We received a new Farm Bill in 2008 and with it come a lot of questions about just what this means to producers of agricultural commodities, namely farmers.
Under the new Food, Conservation, and Energy Act of 2008, producers of USDA program crops such as soybeans, wheat, and corn have the option to enroll in a new counter-cyclical revenue plan. The program is called Average Crop Revenue Election or ACRE for short. It is being offered as an alternative to the counter-cyclical payment option under the 2003 farm bill.
Sign-up for the 2009 DCP started in December 2008 and will continue until June 1, 2009. Producers are encouraged to stop by their county FSA office to get signed up and will receive a 22 percent advance payment. More information will be coming out during the coming weeks on how this will be handled.
The current counter-cyclical payment (CCP) program becomes effective when the season average marketing price for a commodity is below the national target price for that commodity. There is a maximum payment level per bushel of program yield, and it is paid on 85 percent of the program base acres.
Critics of the CCP have pointed out that it addresses price risk only, and not production risk, and it is not based on the crops or acres actually being grown by the producer each year. ACRE addresses both of these problems.
ACRE uses a combination of state yields, farm level yields, and the national marketing year price to determine levels of revenue guarantees and payments for each covered commodity. There are two revenue triggers that have to be met before any ACRE payments are generated, one at the state level and one at the farm level. Farms correspond to FSA units, just as for the current commodity programs. The price component of both of these is the average of the two most recent USDA marketing year prices. For corn and soybeans the marketing year runs from September through August.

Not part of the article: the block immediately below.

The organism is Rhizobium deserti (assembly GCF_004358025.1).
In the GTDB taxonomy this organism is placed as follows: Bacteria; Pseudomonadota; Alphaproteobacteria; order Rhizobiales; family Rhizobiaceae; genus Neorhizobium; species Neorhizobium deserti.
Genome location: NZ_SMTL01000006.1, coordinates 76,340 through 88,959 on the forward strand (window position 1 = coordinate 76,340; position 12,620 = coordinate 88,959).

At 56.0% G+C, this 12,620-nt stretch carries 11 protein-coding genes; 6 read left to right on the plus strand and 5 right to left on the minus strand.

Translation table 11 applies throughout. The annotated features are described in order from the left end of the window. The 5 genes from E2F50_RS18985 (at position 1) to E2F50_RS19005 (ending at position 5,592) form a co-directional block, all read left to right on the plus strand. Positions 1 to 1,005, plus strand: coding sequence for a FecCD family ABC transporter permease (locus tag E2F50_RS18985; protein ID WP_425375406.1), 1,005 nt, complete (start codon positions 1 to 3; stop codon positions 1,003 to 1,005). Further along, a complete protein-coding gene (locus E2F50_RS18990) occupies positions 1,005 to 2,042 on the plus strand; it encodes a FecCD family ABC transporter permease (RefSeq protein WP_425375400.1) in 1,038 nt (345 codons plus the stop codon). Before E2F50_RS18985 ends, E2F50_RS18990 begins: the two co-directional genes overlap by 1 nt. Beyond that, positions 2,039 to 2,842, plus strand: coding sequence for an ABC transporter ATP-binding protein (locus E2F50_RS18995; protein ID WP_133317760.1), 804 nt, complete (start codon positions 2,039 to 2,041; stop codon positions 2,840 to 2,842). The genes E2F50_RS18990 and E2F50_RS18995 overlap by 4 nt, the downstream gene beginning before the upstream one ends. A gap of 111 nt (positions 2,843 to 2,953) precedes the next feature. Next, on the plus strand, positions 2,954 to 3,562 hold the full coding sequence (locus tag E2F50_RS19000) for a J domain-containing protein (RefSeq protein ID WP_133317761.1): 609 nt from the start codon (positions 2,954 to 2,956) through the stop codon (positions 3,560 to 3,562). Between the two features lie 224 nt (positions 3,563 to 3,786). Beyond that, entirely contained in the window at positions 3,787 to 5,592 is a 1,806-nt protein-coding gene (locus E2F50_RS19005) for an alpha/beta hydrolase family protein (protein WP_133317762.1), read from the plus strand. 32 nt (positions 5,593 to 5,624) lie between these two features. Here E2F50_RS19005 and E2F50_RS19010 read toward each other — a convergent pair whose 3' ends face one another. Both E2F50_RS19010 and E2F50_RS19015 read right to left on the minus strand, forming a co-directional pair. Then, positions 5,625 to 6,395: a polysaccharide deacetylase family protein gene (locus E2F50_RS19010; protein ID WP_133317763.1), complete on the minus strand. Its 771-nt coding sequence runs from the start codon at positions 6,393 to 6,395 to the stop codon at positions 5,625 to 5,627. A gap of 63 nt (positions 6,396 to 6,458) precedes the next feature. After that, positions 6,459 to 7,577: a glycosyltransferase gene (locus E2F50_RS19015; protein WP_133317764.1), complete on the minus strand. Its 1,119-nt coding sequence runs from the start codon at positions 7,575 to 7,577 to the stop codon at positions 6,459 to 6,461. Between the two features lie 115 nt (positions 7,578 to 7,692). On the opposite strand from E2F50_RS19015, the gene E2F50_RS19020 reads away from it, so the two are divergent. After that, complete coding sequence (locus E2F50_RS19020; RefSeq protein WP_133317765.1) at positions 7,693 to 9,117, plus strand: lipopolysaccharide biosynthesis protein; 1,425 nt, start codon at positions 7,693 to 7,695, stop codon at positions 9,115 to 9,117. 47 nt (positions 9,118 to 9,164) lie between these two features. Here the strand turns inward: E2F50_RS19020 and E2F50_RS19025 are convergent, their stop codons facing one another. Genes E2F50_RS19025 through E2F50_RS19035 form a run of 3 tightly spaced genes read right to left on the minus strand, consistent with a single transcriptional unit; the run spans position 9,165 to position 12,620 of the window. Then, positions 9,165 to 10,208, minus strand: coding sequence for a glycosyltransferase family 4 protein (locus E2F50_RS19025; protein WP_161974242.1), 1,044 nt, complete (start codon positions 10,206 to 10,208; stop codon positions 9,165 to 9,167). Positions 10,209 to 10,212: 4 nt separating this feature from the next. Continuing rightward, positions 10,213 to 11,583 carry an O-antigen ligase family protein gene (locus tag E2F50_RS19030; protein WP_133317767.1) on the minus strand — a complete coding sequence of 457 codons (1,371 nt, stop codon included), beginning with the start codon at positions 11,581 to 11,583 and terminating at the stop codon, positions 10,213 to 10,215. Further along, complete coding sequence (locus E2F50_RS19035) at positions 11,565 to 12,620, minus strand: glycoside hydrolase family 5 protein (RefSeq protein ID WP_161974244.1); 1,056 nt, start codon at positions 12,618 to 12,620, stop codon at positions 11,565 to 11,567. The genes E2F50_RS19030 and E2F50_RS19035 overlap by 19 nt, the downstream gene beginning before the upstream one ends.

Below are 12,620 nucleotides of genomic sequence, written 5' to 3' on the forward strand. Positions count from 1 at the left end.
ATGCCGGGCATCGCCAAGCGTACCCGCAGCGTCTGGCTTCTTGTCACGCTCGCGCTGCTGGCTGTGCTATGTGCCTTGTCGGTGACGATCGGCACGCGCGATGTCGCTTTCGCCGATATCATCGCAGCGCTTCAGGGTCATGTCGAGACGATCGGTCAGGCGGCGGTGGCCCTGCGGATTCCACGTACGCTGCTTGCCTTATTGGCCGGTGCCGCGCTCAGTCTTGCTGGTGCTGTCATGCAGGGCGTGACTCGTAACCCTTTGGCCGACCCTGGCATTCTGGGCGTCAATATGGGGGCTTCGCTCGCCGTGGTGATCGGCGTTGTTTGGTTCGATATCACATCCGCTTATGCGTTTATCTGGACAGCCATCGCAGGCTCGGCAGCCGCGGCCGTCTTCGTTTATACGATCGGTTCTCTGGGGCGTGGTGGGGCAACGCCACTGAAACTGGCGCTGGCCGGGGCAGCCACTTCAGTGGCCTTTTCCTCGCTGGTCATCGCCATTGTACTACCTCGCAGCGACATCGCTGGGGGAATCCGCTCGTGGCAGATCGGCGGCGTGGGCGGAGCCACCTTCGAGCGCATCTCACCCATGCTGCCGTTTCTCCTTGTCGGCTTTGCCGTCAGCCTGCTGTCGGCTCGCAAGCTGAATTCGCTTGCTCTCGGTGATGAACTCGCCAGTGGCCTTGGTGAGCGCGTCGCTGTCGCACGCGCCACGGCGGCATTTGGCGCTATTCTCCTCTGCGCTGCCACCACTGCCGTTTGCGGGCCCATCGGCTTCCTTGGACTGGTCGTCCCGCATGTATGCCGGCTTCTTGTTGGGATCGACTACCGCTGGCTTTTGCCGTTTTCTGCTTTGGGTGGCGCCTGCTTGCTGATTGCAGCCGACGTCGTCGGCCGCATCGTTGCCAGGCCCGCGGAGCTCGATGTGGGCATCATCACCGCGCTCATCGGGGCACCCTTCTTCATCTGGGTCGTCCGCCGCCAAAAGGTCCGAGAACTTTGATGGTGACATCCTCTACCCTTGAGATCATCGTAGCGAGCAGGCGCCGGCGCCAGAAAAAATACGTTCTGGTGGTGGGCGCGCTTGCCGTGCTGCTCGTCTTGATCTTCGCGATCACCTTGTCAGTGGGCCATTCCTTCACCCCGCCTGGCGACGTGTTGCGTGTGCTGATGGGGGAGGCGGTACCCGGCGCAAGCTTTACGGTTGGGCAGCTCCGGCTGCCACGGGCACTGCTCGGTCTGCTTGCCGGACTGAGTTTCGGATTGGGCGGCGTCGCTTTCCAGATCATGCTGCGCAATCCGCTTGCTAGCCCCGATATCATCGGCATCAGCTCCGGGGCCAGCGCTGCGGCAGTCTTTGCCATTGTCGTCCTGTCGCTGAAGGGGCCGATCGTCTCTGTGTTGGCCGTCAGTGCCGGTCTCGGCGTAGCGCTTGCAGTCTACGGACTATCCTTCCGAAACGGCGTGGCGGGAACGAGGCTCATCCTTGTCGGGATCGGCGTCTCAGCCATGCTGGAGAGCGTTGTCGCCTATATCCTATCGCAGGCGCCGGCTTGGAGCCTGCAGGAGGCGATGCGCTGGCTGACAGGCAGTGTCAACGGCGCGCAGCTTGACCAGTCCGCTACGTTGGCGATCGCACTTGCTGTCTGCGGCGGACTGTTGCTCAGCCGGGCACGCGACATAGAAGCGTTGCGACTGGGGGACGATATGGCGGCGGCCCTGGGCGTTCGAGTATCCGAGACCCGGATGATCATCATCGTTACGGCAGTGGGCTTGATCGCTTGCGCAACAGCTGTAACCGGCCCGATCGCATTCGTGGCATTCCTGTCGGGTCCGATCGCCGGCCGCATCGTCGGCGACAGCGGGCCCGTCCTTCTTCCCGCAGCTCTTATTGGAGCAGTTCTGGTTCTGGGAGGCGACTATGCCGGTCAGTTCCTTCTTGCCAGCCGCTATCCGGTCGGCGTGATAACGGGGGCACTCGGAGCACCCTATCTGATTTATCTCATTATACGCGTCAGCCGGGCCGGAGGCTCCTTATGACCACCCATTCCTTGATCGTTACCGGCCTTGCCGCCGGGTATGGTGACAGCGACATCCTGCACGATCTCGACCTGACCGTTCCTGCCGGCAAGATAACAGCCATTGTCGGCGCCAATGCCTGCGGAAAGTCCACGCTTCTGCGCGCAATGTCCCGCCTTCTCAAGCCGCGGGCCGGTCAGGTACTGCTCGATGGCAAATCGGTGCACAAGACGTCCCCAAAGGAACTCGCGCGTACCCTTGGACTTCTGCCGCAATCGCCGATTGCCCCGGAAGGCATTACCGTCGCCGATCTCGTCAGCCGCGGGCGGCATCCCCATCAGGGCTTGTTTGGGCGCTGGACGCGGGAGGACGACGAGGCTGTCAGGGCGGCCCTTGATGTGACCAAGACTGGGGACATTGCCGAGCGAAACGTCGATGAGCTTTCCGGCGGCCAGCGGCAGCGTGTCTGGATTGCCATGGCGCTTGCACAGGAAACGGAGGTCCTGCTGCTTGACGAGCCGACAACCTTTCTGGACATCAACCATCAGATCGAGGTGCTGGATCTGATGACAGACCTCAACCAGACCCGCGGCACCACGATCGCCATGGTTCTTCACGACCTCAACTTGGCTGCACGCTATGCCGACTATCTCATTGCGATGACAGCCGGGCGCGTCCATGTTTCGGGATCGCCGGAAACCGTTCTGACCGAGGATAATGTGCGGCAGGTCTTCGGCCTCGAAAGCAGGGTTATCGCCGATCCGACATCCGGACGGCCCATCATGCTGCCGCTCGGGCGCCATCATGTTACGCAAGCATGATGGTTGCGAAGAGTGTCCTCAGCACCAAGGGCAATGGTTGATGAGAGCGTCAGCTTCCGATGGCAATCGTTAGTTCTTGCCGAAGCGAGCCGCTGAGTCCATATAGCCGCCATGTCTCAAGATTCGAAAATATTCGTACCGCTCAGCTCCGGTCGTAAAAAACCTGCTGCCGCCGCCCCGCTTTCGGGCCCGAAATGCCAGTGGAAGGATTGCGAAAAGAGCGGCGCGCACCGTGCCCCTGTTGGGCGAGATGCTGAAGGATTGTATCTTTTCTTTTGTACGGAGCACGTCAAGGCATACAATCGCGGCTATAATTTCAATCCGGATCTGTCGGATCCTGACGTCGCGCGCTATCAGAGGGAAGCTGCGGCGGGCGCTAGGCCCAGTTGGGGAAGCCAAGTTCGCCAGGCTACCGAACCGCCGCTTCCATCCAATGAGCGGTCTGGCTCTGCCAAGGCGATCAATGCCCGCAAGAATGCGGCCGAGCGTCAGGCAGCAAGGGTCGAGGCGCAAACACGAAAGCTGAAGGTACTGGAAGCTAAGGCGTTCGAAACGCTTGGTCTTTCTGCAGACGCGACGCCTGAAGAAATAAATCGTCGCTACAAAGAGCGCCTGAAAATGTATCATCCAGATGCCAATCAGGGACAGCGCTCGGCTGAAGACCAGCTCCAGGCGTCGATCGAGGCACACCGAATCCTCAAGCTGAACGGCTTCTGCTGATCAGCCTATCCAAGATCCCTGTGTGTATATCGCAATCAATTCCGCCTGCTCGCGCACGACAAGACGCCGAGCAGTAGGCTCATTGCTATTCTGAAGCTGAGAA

Marketing year prices are based on cash prices (not futures) paid throughout the country. The marketing year prices for the 2007 crops are projected to be $4.00 for corn and $10.40 for soybeans.
For the state revenue guarantee, an "Olympic" average of the state average yields for the past five years is used. The highest and lowest values during this period are thrown out, and the values for the past three remaining years are averaged. Average yields are adjusted to bushels per planted acre rather than per harvested acre. This state average will be determined at a later date. The state revenue guarantee is 90 percent of the average state yield multiplied by the two-year average marketing price.
For the farm level revenue guarantee, the same two-year average price is used, multiplied by the Olympic average of the last five years of yields for the farm. The value of the farmer paid crop insurance premiums also is added to the farm level guarantee.
Both the state and farm guarantees will be recalculated each year using prices from the past two years and yields from the past five years.
ACRE does not replace crop insurance
Although the ACRE program may resemble crop revenue insurance, there are some important differences. The ACRE guarantees are based on longer term average prices and yields, so they will not fluctuate as much from year to year as crop insurance guarantees. In fact, ACRE regulations state that the guarantees cannot increase or decrease more than 10 percent each year. This helps accomplish the fundamental goal of ACRE, which is to stabilize gross revenues over the next four years.